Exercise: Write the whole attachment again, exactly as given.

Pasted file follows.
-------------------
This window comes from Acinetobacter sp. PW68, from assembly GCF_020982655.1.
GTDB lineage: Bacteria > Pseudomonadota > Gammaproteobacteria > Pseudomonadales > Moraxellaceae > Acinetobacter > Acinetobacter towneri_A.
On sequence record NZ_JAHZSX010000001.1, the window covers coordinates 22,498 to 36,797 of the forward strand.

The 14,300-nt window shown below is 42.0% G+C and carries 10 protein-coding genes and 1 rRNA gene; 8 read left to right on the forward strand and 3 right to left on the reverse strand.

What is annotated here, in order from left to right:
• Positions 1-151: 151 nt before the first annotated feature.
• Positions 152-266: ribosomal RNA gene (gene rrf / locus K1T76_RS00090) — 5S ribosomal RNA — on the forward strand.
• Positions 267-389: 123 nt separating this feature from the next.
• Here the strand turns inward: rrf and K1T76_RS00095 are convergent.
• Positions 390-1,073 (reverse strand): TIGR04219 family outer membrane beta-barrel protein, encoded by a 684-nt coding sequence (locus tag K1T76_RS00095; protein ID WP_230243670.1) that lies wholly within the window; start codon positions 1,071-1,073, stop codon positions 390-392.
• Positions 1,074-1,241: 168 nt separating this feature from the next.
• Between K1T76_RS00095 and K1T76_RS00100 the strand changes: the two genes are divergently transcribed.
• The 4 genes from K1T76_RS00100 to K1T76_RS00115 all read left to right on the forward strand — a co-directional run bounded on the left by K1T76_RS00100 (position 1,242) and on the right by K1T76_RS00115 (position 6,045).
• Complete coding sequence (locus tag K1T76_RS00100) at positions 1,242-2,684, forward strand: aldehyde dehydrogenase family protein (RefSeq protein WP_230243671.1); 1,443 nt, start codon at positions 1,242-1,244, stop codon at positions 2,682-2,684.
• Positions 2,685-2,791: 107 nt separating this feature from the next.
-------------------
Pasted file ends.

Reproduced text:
This window comes from Acinetobacter sp. PW68, from assembly GCF_020982655.1.
GTDB lineage: Bacteria > Pseudomonadota > Gammaproteobacteria > Pseudomonadales > Moraxellaceae > Acinetobacter > Acinetobacter towneri_A.
On sequence record NZ_JAHZSX010000001.1, the window covers coordinates 22,498 to 36,797 of the forward strand.

The 14,300-nt window shown below is 42.0% G+C and carries 10 protein-coding genes and 1 rRNA gene; 8 read left to right on the forward strand and 3 right to left on the reverse strand.

What is annotated here, in order from left to right:
• Positions 1-151: 151 nt before the first annotated feature.
• Positions 152-266: ribosomal RNA gene (gene rrf / locus K1T76_RS00090) — 5S ribosomal RNA — on the forward strand.
• Positions 267-389: 123 nt separating this feature from the next.
• Here the strand turns inward: rrf and K1T76_RS00095 are convergent.
• Positions 390-1,073 (reverse strand): TIGR04219 family outer membrane beta-barrel protein, encoded by a 684-nt coding sequence (locus tag K1T76_RS00095; protein ID WP_230243670.1) that lies wholly within the window; start codon positions 1,071-1,073, stop codon positions 390-392.
• Positions 1,074-1,241: 168 nt separating this feature from the next.
• Between K1T76_RS00095 and K1T76_RS00100 the strand changes: the two genes are divergently transcribed.
• The 4 genes from K1T76_RS00100 to K1T76_RS00115 all read left to right on the forward strand — a co-directional run bounded on the left by K1T76_RS00100 (position 1,242) and on the right by K1T76_RS00115 (position 6,045).
• Complete coding sequence (locus tag K1T76_RS00100) at positions 1,242-2,684, forward strand: aldehyde dehydrogenase family protein (RefSeq protein WP_230243671.1); 1,443 nt, start codon at positions 1,242-1,244, stop codon at positions 2,682-2,684.
• Positions 2,685-2,791: 107 nt separating this feature from the next.